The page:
B. Only one of the hot loads ejected and cycled the bolt. That one fully formed the case body and neck but also flowed brass rearward creating a slight funnel shape and double rim.
  Hot Load Conclusions: Except for the one that ejected, all of the hot loads behaved exactly the same. This makes sense considering how consistently fully loaded (normal) 17 HM2 ammo behaves in thousands of rounds test fired in our Ruger 10/22 17 HM2 conversions.

4. Firing from an Open Bolt Battery Condition - This one was a bit harder to set up. Certainly the Ruger 10/22 trigger can be pulled and the seared released with the bolt partially opened. BUT, the hammer swings up from the bottom to hit the firing pin at the top of the bolt. The bolt must be nearly closed before the hammer can get enough angle to actually contact the firing pin. That's the first obstacle to open bolt firing. The second obstacle is figuring out how to keep the bolt partially open... What's supposed to be holding it open? We thought maybe a bullet stuck in the throat could hold it open but, that would have been caused by a squib round. We concluded it would have to be some kind of debris that would hold the bolt slightly out of battery. The third obstacle to open bolt firing is having an anvil effect for the firing pin to hit the rim against. This we could not come up with an answer for. We decided to imitate debris with a feeler gauge. We inserted the feeler gauge in front of the bolt and began test firing the trigger on normal, live ammo as we steadily decreased the gap. We finally got a couple rounds to go off when the gap was .031". So, it is possible to fire a 10/22 with the bolt out of battery:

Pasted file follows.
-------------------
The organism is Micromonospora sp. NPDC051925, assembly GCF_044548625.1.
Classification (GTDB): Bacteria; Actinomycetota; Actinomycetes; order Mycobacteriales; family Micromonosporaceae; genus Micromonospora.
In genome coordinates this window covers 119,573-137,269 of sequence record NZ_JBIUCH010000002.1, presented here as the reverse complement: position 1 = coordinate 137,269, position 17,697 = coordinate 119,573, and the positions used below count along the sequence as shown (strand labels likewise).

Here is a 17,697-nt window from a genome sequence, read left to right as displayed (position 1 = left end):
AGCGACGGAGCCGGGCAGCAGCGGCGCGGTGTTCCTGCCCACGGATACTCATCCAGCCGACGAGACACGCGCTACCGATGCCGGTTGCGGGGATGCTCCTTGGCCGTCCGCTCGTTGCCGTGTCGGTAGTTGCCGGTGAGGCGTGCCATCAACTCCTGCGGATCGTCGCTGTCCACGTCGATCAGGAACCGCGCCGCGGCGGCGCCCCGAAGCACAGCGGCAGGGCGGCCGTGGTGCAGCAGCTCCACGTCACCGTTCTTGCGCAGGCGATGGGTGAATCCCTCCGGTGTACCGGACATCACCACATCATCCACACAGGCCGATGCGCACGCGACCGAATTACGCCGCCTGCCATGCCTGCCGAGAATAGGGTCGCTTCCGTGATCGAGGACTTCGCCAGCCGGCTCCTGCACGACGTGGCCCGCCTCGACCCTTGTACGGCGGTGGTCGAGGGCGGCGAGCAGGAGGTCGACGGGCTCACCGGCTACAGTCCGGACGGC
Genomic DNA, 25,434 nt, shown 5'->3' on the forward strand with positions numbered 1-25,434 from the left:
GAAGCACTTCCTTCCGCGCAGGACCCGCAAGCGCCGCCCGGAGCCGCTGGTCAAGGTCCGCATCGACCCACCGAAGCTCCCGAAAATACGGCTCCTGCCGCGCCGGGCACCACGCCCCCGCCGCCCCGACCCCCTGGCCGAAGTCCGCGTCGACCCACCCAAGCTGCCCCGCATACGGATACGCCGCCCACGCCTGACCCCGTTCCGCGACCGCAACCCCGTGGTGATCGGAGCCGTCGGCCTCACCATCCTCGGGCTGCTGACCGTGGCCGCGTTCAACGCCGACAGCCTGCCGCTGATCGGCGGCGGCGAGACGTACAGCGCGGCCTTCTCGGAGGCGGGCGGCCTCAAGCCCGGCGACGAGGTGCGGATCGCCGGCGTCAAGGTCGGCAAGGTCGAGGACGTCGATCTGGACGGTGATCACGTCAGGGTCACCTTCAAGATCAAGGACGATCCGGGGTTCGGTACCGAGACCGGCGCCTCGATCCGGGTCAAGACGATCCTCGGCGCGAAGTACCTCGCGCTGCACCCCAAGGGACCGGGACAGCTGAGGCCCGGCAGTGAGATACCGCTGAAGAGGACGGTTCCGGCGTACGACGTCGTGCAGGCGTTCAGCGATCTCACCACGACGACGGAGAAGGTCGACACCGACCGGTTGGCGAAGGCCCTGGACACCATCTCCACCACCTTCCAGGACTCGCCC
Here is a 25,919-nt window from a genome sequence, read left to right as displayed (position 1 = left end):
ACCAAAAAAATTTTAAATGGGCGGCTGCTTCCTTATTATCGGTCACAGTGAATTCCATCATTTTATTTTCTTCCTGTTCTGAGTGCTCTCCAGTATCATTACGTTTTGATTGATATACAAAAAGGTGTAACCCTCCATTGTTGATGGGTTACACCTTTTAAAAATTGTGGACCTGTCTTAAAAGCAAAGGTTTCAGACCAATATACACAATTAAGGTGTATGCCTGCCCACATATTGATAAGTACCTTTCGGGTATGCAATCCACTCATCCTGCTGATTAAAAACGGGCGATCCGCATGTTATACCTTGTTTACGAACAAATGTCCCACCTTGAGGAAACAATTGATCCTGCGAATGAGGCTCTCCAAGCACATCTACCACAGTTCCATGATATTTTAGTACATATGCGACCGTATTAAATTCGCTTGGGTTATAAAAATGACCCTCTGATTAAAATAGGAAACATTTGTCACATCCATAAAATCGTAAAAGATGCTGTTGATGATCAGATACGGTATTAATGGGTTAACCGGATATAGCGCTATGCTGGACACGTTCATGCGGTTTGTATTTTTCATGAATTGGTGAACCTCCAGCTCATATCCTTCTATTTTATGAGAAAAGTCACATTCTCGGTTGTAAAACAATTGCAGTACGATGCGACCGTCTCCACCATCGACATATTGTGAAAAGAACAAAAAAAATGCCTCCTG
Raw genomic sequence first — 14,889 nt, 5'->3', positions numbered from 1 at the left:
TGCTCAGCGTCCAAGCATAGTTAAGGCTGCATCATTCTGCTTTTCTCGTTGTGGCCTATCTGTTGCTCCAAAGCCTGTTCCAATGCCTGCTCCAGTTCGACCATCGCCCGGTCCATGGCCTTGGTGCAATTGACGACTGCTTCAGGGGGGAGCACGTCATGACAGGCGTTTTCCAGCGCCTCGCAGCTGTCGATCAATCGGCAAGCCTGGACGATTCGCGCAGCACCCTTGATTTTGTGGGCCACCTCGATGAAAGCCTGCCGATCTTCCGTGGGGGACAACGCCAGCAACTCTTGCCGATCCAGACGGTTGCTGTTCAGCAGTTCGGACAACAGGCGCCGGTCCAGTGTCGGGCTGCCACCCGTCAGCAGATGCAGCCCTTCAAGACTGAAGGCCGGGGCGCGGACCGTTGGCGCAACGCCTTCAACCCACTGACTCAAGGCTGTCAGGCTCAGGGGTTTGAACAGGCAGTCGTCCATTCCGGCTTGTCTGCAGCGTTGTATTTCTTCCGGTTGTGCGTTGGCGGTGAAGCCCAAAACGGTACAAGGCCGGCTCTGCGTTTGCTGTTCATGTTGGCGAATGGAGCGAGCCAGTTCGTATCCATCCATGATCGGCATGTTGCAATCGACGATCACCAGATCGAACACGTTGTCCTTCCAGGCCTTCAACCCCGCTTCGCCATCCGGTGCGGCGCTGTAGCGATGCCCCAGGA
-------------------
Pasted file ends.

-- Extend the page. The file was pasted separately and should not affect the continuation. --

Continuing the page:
A. Compared to the squib and hot loaded ammunition, the fire-formed case after open bolt firing has different and distinct characteristics. First, the neck in front of the shoulder is shorter. Second the rupture is cleanly one sided and of uniform size. It looks similar to the occasional rim ruptures caused by sharp firing pins (see 10/22 Warnings)... Only it occurs forward of the rim and is accompanied by swelling in the web just forward of the rim.
  B. Sources of debris to cause the open bolt situation are questionable. Left over burnt powder residue in the chamber might be a cause... If it is happening, why doesn't it show up in the standard 22 LR versions of the 10/22?
  Open Bolt Conclusions - IF this is happening, the appearance of the ejected cartridges (especially the short necks) will be the evidence of it. And, some sort of debris would have to be the cause of it.